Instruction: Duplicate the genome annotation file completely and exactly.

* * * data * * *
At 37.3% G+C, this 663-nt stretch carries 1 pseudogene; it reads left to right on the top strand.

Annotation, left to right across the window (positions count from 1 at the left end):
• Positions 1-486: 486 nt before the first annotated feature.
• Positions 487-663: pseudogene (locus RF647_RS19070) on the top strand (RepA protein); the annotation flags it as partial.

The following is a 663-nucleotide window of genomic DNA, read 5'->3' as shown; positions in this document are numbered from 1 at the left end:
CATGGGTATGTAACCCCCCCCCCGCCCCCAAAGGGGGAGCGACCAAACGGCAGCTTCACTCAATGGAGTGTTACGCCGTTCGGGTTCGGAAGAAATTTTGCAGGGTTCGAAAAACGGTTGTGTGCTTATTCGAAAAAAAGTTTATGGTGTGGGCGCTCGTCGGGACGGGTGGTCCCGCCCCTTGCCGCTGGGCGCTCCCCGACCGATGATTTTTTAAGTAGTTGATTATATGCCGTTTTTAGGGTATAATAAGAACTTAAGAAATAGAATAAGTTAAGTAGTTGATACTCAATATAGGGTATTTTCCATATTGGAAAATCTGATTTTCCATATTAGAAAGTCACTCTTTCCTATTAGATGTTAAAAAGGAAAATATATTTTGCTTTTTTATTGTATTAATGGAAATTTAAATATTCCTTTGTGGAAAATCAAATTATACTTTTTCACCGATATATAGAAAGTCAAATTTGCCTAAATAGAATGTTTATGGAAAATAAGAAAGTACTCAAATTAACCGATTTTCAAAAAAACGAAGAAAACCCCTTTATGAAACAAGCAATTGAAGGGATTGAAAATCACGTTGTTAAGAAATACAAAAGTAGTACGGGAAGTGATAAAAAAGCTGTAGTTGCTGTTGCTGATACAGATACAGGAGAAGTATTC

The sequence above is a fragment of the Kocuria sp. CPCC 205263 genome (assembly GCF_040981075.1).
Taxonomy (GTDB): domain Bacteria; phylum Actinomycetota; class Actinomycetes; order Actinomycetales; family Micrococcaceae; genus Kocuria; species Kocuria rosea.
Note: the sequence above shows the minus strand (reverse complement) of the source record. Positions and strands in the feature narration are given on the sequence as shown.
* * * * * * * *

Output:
At 37.3% G+C, this 663-nt stretch carries 1 pseudogene; it reads left to right on the top strand.

Annotation, left to right across the window (positions count from 1 at the left end):
• Positions 1-486: 486 nt before the first annotated feature.
• Positions 487-663: pseudogene (locus RF647_RS19070) on the top strand (RepA protein); the annotation flags it as partial.

The following is a 663-nucleotide window of genomic DNA, read 5'->3' as shown; positions in this document are numbered from 1 at the left end:
CATGGGTATGTAACCCCCCCCCCGCCCCCAAAGGGGGAGCGACCAAACGGCAGCTTCACTCAATGGAGTGTTACGCCGTTCGGGTTCGGAAGAAATTTTGCAGGGTTCGAAAAACGGTTGTGTGCTTATTCGAAAAAAAGTTTATGGTGTGGGCGCTCGTCGGGACGGGTGGTCCCGCCCCTTGCCGCTGGGCGCTCCCCGACCGATGATTTTTTAAGTAGTTGATTATATGCCGTTTTTAGGGTATAATAAGAACTTAAGAAATAGAATAAGTTAAGTAGTTGATACTCAATATAGGGTATTTTCCATATTGGAAAATCTGATTTTCCATATTAGAAAGTCACTCTTTCCTATTAGATGTTAAAAAGGAAAATATATTTTGCTTTTTTATTGTATTAATGGAAATTTAAATATTCCTTTGTGGAAAATCAAATTATACTTTTTCACCGATATATAGAAAGTCAAATTTGCCTAAATAGAATGTTTATGGAAAATAAGAAAGTACTCAAATTAACCGATTTTCAAAAAAACGAAGAAAACCCCTTTATGAAACAAGCAATTGAAGGGATTGAAAATCACGTTGTTAAGAAATACAAAAGTAGTACGGGAAGTGATAAAAAAGCTGTAGTTGCTGTTGCTGATACAGATACAGGAGAAGTATTC

The sequence above is a fragment of the Kocuria sp. CPCC 205263 genome (assembly GCF_040981075.1).
Taxonomy (GTDB): domain Bacteria; phylum Actinomycetota; class Actinomycetes; order Actinomycetales; family Micrococcaceae; genus Kocuria; species Kocuria rosea.
Note: the sequence above shows the minus strand (reverse complement) of the source record. Positions and strands in the feature narration are given on the sequence as shown.